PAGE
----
Tottenham Focus - Does West Ham loss highlight underlying concerns?
Tottenham suffered a 3-0 reverse at home to West Ham United on Sunday which saw the Lilywhites slip to sixth place, three points off top spot in the Premier League.
Spurs dominated possession and territory but West Ham were organized and resolute in defending throughout and scored a goal from a set piece before adding two more on the break when Spurs were chasing the game. However, the question is: Despite Spurs’ good start to the season, was this match a defeat waiting to happen?
This may have been only the third game this season in which Spurs have conceded goals, but the goals against have all come in the Premier League [to London clubs]. In the seven games this season, the opposition have had 62 shots: the fact that before Sunday’s match only two goals had been conceded may be down to several factors, including the number of shots off target, the 14 blocked shots and that Spurs have arguably the best goalkeeper in the league, Hugo Lloris.
Is this down to an imbalance in the team? Whilst Michael Dawson is rightly lauded for his heart on the sleeve performances, he can struggle when facing pace and direct running as seen against Ravel Morrison and Fernando Torres. This tends to leave Lloris in a one on one situation. As good as the Frenchman is he won’t make the save every time.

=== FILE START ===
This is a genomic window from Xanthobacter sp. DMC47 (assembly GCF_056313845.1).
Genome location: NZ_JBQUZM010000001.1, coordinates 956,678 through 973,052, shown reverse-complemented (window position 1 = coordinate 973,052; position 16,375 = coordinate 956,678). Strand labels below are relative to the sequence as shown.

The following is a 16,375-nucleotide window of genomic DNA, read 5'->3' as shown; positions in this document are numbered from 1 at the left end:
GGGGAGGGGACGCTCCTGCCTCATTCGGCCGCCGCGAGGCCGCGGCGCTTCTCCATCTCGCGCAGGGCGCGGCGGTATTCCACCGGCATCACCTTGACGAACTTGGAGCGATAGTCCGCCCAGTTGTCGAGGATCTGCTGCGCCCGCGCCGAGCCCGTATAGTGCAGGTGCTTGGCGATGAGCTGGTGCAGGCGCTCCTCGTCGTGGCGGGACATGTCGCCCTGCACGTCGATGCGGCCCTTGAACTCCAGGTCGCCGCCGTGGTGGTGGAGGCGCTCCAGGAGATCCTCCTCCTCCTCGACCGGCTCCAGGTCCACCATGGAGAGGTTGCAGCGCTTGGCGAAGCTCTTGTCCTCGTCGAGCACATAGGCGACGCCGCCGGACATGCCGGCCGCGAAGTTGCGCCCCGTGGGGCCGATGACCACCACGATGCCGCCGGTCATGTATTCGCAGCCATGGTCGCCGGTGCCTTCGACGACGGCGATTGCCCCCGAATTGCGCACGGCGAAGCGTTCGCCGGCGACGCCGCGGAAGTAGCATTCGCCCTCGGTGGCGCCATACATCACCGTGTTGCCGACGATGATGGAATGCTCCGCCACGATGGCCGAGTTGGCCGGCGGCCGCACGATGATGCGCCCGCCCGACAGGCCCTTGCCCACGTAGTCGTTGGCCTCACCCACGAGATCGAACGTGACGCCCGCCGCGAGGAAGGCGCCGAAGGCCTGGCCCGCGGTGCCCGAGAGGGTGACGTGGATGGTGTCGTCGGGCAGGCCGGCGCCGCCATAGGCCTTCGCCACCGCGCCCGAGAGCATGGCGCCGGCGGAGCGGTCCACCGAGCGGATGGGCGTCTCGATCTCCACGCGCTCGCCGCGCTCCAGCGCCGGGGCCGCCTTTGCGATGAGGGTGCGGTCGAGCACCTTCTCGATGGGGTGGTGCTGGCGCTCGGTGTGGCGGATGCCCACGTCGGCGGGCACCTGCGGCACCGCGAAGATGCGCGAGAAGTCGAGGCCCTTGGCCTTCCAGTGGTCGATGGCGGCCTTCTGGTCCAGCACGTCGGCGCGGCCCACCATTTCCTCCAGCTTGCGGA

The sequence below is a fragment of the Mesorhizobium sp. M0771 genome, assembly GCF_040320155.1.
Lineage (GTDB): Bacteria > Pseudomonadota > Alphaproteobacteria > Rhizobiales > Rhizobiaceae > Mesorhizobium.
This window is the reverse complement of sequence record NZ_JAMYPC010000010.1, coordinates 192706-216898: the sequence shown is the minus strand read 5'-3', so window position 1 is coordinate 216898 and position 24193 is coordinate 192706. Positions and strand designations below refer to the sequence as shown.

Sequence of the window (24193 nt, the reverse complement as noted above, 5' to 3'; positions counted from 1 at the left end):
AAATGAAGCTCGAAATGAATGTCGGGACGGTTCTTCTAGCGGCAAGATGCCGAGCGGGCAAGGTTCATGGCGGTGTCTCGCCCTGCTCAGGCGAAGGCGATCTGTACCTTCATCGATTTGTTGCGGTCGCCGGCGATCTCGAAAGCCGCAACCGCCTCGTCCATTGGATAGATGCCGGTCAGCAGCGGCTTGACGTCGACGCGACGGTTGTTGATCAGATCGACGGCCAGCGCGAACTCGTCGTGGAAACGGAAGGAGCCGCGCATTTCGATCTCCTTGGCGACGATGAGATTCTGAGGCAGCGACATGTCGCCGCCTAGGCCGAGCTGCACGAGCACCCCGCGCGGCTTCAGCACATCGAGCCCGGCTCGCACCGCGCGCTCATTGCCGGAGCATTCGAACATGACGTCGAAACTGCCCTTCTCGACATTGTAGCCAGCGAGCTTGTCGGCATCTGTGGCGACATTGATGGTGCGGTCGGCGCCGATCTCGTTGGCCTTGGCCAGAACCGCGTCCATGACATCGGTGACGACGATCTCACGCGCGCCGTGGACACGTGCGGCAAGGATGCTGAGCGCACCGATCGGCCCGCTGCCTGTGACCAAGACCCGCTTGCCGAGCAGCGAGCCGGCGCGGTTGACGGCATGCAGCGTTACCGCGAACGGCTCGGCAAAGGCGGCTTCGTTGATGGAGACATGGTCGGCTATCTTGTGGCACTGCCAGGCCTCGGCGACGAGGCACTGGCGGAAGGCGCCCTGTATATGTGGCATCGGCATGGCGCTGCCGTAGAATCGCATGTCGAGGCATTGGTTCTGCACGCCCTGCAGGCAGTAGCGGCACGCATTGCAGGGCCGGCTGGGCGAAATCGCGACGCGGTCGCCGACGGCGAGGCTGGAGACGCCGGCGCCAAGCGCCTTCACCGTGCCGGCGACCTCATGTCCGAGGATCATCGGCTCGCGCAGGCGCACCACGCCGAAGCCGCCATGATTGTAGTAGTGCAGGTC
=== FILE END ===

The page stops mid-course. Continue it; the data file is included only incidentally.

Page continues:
Perhaps the biggest problem though is the lack of a defensive midfield. Mousa Dembélé and Paulinho have started all league games - both midfielders have excellent defensive strengths but are not true defensive midfielders in the mould of the injured Étienne Capoue or Sandro. With Dembélé as the playmaker and Paulinho more the box to box, both tend to get forward and the defence can be left exposed unless there is the discipline for one to sit whilst the other advances. The sooner Sandro returns to full fitness the better for the balance of the team.
Arguably the other area of concern against West Ham [and others] was the inability to breakdown the opposition. Teams will pack the defence and midfield to stifle Spurs and with Tottenham’s inverted wing play the centre of the midfield becomes too congested. The full=-backs can offer width but Kyle Walker’s crossing is not the most accurate, whilst on the left Kyle Naughton’s continual cutting inside to his favoured right foot, as well as Gylfi Sigurdsson doing the same, means in the absence of Danny Rose there is almost no width to be seen. Naughton on the wrong side is also more defensively susceptible to outside right wing play.
Against West Ham, Andros Townsend was able to beat his man on both sides and when he went outside he put in some dangerous crosses that Jermain Defoe, who had been pushing for this start, failed to finish. Spurs need to mix the wide play more, especially when faced with a packed defence.
This was a disappointing defeat but ultimately could act as a needed wake up call to address some underlying issues.
See what the expert tipsters are tipping on OLBG